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Here’s How Zero Waste Daniel is Elevating Sustainable Unisex Apparel

Zero Waste Daniel, a Brooklyn-based label tackling apparel industry waste and fortifying inclusive fashion, has launched a new initiative centered on circularity.

On April 19, Zero Waste Daniel will host a fashion presentation to unveil a new collection, Gene(cis): Why Do We Dress Like This? A Fashion Story, at The Phluid Project, a gender-free lifestyle brand that recently opened its first store last month in Manhattan. The presentation, which will commence a two-week pop-up shop for Earth Day, aims to provide a sustainable unisex shopping experience and enable consumers to contribute to a more circular economy.

“Our mission at Zero Waste Daniel is to eradicate wasteful fashion industry norms by reimagining how to design and create clothing without any waste. We take pre-consumer trash in the form of fashion factory waste and turn it into unisex apparel using my original process, the fabric of the future which we’ve dubbed ‘ReRoll,'” Daniel Silverstein, founder of Zero Waste Daniel, said. “Now in our third year, we have saved literal tons of scrap material from hitting landfills in the greater New York area. And this is just the beginning.”

The ReRoll process is designed to reduce apparel waste by developing flat textile goods made from post-industrial cutting room scraps. First, Zero Waste Daniel collects scrap materials from clothing designers, factories and production facilities. These fabric scraps, which the company says are a multi-million ton per year resource, are turned into raw materials for new production.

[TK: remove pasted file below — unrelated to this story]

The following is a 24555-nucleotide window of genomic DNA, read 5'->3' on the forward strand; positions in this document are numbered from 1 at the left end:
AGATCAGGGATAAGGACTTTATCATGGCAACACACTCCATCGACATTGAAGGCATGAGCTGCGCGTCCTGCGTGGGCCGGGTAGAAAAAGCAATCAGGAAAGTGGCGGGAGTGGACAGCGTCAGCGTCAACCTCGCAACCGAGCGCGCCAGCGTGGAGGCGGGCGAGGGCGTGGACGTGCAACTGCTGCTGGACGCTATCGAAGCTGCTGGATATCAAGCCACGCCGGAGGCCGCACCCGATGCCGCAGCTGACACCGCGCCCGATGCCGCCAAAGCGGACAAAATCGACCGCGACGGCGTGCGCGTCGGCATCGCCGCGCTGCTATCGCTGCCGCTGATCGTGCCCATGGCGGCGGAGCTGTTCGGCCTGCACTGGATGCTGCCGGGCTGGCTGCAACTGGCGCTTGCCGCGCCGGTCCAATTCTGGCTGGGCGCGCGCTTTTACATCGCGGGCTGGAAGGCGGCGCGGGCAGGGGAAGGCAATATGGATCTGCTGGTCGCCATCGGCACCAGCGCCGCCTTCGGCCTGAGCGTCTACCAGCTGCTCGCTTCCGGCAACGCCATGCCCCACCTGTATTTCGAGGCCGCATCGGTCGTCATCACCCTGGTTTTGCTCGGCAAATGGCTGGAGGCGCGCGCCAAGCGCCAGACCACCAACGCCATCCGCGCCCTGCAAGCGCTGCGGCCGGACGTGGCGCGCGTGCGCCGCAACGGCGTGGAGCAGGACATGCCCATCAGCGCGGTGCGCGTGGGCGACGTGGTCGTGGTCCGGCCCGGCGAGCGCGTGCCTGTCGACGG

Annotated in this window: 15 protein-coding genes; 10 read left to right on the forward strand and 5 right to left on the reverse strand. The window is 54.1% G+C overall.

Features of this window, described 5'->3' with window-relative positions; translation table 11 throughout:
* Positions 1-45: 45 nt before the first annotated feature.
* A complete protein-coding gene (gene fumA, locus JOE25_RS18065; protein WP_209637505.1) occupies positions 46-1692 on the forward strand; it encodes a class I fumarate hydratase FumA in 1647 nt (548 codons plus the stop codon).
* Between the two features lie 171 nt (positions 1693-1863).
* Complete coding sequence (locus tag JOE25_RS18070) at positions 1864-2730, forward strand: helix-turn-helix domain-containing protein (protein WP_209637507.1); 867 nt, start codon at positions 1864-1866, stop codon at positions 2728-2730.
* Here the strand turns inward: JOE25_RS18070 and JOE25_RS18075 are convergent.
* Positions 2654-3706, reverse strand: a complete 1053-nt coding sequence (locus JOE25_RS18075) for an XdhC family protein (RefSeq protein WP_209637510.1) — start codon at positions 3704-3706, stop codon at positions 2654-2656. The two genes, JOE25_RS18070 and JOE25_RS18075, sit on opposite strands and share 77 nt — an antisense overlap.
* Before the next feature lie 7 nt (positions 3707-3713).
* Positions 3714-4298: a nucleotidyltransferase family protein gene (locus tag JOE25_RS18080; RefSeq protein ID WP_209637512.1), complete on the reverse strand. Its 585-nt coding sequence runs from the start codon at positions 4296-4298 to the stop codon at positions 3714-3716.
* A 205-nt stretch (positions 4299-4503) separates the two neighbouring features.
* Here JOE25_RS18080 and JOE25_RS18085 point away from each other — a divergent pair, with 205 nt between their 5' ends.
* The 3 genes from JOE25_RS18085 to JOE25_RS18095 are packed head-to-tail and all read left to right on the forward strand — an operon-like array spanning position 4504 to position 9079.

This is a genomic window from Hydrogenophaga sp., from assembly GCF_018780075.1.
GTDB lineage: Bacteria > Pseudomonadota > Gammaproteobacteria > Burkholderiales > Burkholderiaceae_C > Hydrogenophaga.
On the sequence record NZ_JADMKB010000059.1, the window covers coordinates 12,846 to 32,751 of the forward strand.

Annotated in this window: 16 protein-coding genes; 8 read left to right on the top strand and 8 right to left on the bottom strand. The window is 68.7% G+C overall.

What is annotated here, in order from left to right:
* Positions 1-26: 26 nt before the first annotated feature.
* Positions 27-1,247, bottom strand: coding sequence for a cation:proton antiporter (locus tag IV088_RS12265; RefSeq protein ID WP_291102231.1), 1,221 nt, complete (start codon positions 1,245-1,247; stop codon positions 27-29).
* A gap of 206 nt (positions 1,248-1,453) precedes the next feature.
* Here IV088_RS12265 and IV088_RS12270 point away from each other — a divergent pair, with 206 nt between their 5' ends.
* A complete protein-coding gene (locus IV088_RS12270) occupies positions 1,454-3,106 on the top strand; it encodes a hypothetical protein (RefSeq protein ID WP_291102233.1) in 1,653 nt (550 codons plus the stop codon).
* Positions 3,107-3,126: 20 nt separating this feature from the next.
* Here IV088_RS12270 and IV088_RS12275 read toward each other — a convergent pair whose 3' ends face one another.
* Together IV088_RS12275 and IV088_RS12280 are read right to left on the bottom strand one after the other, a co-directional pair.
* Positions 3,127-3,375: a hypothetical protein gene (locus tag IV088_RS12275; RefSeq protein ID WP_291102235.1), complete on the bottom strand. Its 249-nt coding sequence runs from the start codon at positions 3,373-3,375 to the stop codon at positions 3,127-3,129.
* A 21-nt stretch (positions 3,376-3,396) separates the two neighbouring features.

According to Zero Waste Daniel, the ReRoll clothing line has spared thousands of pounds of fabric from landfills and turned apparel waste into thousands of clothing items.

Silverstein, a New York-based clothing designer, wants to offer more closed loop options for the fashion industry and help consumers build up more eco-conscious wardrobes with his apparel, which is made from 100 percent scrap materials and manufactured at the label’s Brooklyn “make/shop” where the merchandise is produced and sold. Silverstein’s collection, which features basic unisex apparel items and limited edition garments, retails from $85 to $195 and is available from sizes xx-small to xx-large at the label’s shop and website.

“Daniel has shed an impressive light on the power and importance of both zero waste clothing and designing beyond the binary. Our companies’ missions are very much in line, as we both challenge the industry norms,” Rob Smith, CEO and founder of The Phluid Project, said. “We eagerly anticipate hosting such a forward-thinking designer in residency within The Phluid Project.”